Business profile - Robert Brooks
In 1987, in the Royal Albert Hall in London, auctioneer Robert Brooks brought down the hammer at £5.5m, then equal to $10m, on the world record auction price for any automobile. The car was a 1931 Bugatti Type 41, a Royale with coachwork by Kellner of Paris. Remarkably, that record price - which stands to this day - was achieved just weeks after the notorious stock market crash of that year.
At the time, Brooks was a director of Christie's. Since then he has branched out on his own, and risen to become the Chairman of Bonhams, the third largest auction house of its kind in the world, with an anticipated turnover this year of $250m. The classic cars side of the business forms a one fifth of that.
With headquarters in London's New Bond Street, plus substantial premises in Knightsbridge, Bonhams has major bases in Europe(Geneva), the USA(San Francisco) and Australasia(Double Bay, Sydney). The Motor Car Department has an expert specialist heading up each of these international hubs of activity.
The company employs 550 people worldwide but also retains a large number of agents and consultants. Bonhams was founded in 1793, when London was full of such establishments, but it is now one of only three London auction houses to have survived since Georgian days, and the only one in British ownership.
Auctioneering runs in Robert Brooks' blood. Born in 1956, the same year in which his father joined Bonhams, he was brought up in central London. "But I left school to go motor racing," he says lightly, admitting, "and that failed miserably when I ran out of money aged 19."
Brooks then joined Christie's, becoming the youngest auctioneer there in recorded memory. Finding himself completely hooked on the exciting life of an auction house, he was made a director of Christie's at the age of 27 and joined the main board when he was 30.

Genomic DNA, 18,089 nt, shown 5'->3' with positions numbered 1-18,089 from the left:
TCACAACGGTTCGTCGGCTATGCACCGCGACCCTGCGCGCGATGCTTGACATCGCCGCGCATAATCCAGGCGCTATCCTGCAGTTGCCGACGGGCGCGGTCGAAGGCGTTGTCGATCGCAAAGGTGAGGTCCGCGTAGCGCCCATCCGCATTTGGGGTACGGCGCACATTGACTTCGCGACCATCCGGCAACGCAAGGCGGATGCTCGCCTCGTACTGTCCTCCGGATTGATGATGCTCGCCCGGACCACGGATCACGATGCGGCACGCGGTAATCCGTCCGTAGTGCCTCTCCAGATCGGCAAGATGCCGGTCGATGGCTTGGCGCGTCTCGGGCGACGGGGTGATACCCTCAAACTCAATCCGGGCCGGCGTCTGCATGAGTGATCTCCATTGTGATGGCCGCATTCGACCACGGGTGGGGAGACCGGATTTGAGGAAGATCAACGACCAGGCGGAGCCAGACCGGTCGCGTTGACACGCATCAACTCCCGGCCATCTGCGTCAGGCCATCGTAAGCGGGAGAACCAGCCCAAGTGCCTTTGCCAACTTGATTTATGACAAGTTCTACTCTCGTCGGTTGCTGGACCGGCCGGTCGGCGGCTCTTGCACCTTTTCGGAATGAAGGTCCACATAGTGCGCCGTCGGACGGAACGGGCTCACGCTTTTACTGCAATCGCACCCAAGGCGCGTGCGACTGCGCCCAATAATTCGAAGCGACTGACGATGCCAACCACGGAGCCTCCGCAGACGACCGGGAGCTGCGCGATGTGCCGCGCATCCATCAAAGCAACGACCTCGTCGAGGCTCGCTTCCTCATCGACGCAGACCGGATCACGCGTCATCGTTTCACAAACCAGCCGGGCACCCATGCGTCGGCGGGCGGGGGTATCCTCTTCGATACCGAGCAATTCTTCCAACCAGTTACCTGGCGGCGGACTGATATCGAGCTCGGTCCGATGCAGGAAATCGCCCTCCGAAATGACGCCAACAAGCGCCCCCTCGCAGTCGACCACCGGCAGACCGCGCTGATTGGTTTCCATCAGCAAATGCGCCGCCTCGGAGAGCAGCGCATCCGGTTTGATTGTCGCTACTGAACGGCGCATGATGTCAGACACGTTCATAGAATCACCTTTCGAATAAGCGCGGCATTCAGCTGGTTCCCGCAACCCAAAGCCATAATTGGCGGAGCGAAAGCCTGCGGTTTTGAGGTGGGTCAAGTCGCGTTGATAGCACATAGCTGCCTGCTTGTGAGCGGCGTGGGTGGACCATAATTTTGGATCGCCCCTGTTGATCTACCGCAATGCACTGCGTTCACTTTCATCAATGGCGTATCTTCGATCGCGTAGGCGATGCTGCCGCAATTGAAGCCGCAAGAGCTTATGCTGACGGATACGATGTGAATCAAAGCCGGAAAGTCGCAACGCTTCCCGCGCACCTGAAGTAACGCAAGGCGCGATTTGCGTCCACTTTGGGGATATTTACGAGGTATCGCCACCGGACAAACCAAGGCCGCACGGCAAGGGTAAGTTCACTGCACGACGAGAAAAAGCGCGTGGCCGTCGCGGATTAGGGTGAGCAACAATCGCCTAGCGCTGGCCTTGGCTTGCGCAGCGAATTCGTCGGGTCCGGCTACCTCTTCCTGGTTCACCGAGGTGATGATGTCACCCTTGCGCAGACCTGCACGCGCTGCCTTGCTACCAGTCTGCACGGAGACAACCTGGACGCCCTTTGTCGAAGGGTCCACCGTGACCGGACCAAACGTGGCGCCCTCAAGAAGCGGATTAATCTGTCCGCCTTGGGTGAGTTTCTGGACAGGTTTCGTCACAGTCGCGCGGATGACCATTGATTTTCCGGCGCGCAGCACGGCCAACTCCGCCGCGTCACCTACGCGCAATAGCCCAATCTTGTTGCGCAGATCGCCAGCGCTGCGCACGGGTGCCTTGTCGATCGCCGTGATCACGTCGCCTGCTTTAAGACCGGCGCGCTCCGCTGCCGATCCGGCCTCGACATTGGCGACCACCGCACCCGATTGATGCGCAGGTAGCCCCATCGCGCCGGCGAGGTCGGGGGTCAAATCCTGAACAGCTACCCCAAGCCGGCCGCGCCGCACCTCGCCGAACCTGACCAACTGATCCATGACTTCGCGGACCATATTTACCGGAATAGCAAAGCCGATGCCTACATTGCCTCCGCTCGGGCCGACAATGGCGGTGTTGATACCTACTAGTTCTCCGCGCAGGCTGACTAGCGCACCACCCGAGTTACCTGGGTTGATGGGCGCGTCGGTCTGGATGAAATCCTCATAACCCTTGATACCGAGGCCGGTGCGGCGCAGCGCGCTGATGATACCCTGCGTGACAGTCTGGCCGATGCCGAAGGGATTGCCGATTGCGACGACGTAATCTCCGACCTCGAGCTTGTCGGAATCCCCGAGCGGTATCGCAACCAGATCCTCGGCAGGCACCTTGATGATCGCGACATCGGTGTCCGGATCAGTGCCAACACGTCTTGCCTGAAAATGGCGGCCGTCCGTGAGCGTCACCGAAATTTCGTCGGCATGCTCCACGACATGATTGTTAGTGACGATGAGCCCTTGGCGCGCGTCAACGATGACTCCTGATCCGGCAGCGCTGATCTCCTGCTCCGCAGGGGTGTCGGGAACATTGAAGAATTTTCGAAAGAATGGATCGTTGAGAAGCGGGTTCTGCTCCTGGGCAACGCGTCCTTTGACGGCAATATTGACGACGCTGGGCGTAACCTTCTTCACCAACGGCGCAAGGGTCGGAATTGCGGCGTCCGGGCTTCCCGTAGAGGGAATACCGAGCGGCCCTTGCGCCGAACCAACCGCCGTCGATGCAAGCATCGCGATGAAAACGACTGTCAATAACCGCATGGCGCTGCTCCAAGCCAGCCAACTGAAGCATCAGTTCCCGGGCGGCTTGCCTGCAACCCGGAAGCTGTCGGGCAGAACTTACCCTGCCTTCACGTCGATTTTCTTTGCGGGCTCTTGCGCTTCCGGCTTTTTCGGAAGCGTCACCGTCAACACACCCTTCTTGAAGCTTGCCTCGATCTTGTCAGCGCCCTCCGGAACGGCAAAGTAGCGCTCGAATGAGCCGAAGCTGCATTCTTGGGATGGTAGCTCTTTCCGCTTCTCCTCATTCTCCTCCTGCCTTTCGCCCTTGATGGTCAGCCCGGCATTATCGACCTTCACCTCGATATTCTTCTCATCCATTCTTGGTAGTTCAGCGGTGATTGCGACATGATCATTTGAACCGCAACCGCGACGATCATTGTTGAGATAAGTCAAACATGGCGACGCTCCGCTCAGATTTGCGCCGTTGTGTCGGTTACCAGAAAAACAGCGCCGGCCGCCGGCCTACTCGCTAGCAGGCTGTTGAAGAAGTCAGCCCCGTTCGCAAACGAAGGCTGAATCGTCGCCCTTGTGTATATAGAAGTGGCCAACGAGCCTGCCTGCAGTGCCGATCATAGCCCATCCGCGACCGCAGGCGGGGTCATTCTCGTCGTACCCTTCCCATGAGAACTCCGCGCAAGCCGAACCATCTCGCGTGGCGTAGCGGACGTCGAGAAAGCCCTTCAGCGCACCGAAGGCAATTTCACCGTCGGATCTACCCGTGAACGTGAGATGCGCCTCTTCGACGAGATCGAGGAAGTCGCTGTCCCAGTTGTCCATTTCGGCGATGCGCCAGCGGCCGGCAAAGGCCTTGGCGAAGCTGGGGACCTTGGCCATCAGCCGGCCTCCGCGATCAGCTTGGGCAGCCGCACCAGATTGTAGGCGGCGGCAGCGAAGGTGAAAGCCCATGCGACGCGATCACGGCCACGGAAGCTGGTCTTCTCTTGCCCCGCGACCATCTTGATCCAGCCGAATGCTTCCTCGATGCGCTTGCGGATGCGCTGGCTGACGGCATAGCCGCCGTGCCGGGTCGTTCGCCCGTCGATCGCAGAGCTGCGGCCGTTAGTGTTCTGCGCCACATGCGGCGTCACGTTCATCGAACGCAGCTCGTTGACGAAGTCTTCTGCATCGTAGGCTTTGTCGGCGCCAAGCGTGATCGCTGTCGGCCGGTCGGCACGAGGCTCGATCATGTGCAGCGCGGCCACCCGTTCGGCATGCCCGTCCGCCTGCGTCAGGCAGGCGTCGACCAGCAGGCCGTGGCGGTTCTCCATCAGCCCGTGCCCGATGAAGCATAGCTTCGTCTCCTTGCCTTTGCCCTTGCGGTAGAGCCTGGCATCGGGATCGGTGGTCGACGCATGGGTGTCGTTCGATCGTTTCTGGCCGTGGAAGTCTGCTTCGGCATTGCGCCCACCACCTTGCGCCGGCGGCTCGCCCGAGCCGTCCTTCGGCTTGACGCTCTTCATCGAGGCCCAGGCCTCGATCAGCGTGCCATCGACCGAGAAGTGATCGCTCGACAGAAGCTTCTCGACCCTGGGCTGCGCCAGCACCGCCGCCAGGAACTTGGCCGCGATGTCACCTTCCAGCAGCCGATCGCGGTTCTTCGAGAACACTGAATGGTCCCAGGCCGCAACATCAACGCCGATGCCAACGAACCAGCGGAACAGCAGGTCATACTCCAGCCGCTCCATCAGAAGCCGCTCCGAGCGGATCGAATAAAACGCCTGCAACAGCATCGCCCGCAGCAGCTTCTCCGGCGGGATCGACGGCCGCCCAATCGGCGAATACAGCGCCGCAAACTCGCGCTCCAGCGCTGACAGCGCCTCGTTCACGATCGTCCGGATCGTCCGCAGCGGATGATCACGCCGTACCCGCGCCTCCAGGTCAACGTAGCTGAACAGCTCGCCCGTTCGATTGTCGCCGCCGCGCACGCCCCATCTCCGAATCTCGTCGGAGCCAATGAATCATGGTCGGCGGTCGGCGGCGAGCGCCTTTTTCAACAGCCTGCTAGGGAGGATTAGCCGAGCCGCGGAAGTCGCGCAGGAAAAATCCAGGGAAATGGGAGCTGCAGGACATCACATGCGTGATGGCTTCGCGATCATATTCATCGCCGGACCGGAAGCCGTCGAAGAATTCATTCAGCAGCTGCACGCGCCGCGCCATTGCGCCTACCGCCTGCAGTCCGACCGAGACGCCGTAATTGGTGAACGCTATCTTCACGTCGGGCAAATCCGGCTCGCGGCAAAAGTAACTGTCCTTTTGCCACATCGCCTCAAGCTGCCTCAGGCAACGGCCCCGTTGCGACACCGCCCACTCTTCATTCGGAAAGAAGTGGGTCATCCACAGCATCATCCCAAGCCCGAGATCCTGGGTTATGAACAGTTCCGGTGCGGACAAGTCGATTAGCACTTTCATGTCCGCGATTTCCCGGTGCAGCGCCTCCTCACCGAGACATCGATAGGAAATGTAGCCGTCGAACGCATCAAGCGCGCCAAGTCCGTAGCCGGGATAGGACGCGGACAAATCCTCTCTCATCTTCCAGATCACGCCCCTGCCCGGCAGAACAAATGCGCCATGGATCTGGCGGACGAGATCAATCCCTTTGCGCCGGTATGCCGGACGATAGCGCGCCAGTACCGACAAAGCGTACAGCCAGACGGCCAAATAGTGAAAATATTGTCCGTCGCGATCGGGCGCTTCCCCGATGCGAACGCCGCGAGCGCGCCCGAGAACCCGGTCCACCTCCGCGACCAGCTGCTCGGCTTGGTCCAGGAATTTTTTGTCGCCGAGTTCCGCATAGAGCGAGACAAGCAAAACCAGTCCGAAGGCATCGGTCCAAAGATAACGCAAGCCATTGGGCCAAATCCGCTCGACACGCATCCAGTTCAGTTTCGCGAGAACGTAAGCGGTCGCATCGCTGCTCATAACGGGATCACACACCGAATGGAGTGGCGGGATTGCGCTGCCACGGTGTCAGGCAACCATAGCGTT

Three years later, in 1989, he left to set up Brooks Auctioneers independently. The core of his team was made up from former members of Christie's Collectors' Cars Department, and they were joined in the mid-1990s by the senior members of Sotheby's equivalent section.
A natural merger took place in 1999 when Brooks joined forces with Bonhams, respected specialist auctioneers in many areas other than motor cars. A friendly relationship of mutual respect had always existed between Brooks and his senior colleague, Nick Bonham, who had steered his family company successfully through good times and bad for some decades. Today, Nick is the Deputy Chairman.
In 2001 Bonhams and Brooks took over the traditional house, Phillips, and opted logically to stick to the simple company title of Bonhams following that merger.
Now 45, Robert Brooks not only commands a major international company but he has also become a successful race driver, mainly in top class events for Historic racing cars. However, he is also a regular competitor in the famous, and daunting, Nurburgring 24hrs race for new Touring and GT cars. He won his class there with a BMW M3 in 1999; not only that, he finished 11th overall in a field of 180 cars. He was elected a member of the British Racing Drivers' Club after that result.
In this year's 'Ring 24hrs on June 1-2, Brooks will be driving a new BMW Z3M but, before that, business calls with the major Bonhams sale of collectors' cars in Monaco. That follows soon after the recent successful sale in Boston, Mass., and the now traditional Bonhams sale of Aston Martin cars and memorabilia at the Aston factory in Newport Pagnell.
Meanwhile they are building up to a highlight of the summer season, Bonhams' sale at the magnificent Goodwood Festival of Speed on July 12-14. As a founding sponsor of this unique event, Robert Brooks takes a special pleasure in its ever-growing success.
Business comes first for Robert Brooks - and there seems to be a Bonhams sale of collectors' cars somewhere in the world almost every week now - but his parallel success in the world of motor sport brings deep added satisfaction.
For details of the latest Bonhams auctions visit their website www.bonhams.com
Interview by: Tony Dron